· Children enhance your relationship, but never forget to work on your marriage. Our children always got a kick out of seeing Mummy & Daddy going out on date night.
· Teenagers + pre-menopause + mid-life crisis = Turbulence! – Honestly, when these three intersect, what can you do but go with the flow,
remember your foundation and hope that everyone comes out all right!
· Individual dreams don’t die because you’re married, as a matter of fact they can flourish. The caveat is they make take a little longer or look a bit different than you anticipated when they come in to fruition, but it’s such an inspiring feeling knowing that someone besides you dreams great dreams for you and expects you to achieve them.
· Communication is important – this sounds cliché but it’s true. You have to find a rhythm that works for both of you so that you can get things out. Little things become boulders if you never address them and they can impact every area. In the beginning I used to be a yeller, and he would get very quiet. We danced, and shuffled and figured out a way to
communicate where both are heard and feelings are spared.
· Don’t take each other for granted – do the things that put a smile on his/her face. BTW, it’s usually the little things like closing cupboard doors,
cleaning up after yourself, hugs, kisses…you get the idea.
· Pray as often together as you can – sometimes what
you cannot say to each other you can say to God; but
· Don’t neglect your own individual spiritual walk. – To take this one step further, just because you’re couple does not mean you lose your individuality;
nurture yourself also so that you bring your best to each other.
· Love is a choice – when you first start out, you’re starry eyed in love. Over time that feeling may fade but at some point you realize that love is a verb and you make an active choice to live out your love. You may not always like everything your mate does, but you don’t love them any less. For example, I strongly dislike that he now snores, but I’ve learn to adjust and live with it so that it’s not a stumbling block. It’s always the little things that can trip you up.
· Old love is different from young love – old love is like nice warm flannel sheets that envelopes you and always makes you feel toasty when they’re wrapped around you.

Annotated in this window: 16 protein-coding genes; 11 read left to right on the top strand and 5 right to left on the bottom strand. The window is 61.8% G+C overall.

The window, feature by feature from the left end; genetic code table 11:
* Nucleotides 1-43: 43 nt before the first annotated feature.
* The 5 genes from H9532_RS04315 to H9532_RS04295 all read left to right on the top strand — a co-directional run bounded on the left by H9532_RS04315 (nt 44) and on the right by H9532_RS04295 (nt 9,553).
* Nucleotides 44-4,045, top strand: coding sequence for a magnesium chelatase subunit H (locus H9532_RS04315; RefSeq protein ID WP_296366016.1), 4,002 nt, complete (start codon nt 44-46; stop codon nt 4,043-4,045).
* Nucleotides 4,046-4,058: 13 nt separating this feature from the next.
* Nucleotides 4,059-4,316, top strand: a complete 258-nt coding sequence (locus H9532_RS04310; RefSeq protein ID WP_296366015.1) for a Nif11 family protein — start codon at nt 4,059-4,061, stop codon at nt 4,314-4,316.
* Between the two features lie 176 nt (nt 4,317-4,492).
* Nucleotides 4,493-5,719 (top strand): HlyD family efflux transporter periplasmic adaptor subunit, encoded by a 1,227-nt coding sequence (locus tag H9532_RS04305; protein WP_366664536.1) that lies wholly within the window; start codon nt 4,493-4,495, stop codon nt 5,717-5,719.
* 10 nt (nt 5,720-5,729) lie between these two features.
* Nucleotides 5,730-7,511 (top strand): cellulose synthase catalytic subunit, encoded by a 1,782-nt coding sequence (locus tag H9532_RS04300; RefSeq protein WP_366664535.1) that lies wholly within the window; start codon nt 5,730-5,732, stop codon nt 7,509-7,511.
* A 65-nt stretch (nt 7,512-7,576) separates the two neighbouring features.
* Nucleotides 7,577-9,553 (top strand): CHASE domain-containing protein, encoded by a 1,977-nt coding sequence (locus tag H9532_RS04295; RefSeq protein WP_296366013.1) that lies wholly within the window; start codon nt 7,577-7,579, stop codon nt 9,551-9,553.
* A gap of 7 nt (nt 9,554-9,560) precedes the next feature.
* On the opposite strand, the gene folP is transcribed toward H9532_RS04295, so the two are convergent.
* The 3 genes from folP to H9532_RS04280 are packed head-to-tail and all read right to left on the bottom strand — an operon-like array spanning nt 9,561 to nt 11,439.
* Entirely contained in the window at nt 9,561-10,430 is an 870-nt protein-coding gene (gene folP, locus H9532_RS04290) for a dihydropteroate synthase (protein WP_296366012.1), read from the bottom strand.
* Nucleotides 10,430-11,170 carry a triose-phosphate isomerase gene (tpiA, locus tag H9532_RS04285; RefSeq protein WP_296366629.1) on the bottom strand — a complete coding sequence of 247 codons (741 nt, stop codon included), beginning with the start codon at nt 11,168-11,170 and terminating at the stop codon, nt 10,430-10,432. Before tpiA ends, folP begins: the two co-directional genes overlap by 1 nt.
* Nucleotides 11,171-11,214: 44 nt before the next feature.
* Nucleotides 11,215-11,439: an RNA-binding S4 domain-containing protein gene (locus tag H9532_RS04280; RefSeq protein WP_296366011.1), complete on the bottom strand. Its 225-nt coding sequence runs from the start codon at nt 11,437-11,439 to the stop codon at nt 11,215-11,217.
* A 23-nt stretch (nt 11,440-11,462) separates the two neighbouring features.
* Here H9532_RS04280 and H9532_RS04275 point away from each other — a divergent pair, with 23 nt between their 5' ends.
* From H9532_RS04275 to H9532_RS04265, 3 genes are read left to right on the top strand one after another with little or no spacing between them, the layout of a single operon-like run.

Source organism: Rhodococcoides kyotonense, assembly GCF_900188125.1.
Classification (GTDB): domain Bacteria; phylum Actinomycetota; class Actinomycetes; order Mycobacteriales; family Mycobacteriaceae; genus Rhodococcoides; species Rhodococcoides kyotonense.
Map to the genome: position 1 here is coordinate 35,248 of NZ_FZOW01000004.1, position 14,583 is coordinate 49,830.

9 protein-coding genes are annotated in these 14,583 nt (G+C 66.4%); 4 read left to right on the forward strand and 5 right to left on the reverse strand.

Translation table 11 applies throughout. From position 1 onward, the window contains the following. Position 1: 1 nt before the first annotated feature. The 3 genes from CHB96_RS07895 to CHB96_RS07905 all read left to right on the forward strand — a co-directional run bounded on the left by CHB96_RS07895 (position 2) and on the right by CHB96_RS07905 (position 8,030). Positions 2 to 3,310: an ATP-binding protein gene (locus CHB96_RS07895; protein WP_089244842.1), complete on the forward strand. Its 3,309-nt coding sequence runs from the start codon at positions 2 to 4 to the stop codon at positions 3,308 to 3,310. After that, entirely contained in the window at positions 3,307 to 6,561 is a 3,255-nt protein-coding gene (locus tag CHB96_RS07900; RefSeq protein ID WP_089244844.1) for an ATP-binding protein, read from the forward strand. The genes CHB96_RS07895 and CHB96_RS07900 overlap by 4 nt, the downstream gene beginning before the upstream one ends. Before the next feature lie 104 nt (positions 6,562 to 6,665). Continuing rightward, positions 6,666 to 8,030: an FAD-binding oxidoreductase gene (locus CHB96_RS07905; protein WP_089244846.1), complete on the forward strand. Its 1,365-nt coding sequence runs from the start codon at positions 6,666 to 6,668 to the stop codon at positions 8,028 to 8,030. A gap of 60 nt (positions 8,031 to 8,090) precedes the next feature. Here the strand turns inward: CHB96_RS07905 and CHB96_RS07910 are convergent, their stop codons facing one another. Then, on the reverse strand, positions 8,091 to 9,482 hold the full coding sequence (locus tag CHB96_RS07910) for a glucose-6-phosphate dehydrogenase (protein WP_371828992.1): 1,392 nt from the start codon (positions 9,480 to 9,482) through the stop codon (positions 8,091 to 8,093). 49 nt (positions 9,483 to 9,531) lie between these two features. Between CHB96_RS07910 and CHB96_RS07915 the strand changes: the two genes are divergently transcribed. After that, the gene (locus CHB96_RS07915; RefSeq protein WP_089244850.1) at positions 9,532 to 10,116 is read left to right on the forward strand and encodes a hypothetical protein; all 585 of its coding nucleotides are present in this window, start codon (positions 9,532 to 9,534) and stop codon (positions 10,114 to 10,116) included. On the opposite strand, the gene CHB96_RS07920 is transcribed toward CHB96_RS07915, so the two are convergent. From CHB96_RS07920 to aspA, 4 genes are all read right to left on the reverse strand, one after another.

That’s where we are and I like it.
· We’re like night and day – but together we’re a perfect match.
He balances out my emotional side, and I’m always giving him something to think about.
You wouldn’t believe our conversations!
· You gain another person’s perspective when you’re married to them.
· Sometimes you have to tune out all the noise and do what’s best for the two of you – they’re so many relationship experts out there; many have good advice and some have questionable advice. Become the expert on your marriage so that you know what works for the two of you.
If I could do it all over again, I would marry my husband, because he’s the man for me.
Something magical has happened within the past few months between us and I can’t actually put my finger on it. I think prior to this we had an argument where feelings were hurt and I know for me, something clicked and I said, “Why am I doing this?” Since then, we’ve had the most insightful and enjoyable conversations which has led to a greater understanding on both our parts.
I can’t change him, nor he me but I’ve seen how working on yourself can benefit the relationship. I used to pray for a gentle quiet spirit – God has a sense of humor, because He took his time answering this request and used things like our marriage, and raising children to bring out these qualities in me. From the beginning, our faith has been our foundation which has strengthened our bond.
I’m glad we’re doing life together!
Thank you so much Nylse for sharing the lessons you have learned in 22-years of marriage.
It's great how you and your husband have grown together as friends, companions and man and wife.
And so many young people are too focused on the wedding and not the marriage!
It's definitely an important lesson to remember this lesson!
Question of the Day:
What lesson have you learned in your marriage/relationship?